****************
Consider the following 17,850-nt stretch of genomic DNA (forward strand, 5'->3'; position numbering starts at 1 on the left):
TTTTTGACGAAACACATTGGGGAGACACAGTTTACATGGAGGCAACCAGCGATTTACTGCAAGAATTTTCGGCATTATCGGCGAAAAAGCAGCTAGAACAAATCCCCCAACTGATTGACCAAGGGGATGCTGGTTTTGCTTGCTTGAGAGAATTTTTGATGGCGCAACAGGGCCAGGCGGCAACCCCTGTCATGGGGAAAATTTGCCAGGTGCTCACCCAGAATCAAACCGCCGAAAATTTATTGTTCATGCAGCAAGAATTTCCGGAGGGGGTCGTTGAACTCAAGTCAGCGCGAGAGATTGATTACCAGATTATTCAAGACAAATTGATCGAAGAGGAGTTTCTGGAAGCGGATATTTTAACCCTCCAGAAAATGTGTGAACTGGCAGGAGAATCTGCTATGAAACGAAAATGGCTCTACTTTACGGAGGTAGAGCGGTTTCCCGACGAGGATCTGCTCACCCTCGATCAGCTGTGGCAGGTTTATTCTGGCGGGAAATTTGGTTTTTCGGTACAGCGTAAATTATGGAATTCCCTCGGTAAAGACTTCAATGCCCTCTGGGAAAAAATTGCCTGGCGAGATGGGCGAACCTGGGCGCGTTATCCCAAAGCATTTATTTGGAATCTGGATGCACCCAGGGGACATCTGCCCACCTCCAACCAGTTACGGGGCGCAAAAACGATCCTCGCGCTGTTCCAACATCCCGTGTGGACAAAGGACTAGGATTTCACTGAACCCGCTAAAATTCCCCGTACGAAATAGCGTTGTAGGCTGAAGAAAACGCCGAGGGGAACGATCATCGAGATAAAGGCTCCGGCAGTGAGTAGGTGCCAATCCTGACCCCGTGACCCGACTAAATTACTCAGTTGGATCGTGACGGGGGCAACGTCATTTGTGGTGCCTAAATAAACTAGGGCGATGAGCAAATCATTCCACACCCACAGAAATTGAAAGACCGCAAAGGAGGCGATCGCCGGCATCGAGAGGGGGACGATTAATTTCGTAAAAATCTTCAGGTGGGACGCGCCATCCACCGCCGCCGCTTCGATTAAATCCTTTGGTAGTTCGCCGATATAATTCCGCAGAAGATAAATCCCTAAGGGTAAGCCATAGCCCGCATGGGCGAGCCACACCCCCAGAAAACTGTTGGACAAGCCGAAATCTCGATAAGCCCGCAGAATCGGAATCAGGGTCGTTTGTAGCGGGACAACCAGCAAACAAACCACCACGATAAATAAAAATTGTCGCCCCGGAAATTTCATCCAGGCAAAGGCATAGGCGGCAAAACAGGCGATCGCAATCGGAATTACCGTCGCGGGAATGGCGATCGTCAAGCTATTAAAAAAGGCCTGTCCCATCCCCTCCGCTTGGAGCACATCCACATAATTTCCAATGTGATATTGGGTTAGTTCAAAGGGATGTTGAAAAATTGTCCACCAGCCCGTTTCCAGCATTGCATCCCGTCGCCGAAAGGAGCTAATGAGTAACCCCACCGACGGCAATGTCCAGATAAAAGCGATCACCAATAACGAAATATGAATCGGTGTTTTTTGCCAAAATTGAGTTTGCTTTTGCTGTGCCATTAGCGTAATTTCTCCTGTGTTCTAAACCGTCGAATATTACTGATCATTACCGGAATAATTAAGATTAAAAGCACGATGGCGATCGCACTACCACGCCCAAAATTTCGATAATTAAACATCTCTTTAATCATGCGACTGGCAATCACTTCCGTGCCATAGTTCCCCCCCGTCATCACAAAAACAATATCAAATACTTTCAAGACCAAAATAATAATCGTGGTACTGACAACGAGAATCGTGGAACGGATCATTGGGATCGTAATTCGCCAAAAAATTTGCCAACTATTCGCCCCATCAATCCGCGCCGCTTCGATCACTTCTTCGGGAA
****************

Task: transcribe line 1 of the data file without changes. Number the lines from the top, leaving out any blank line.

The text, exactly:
Consider the following 17,850-nt stretch of genomic DNA (forward strand, 5'->3'; position numbering starts at 1 on the left):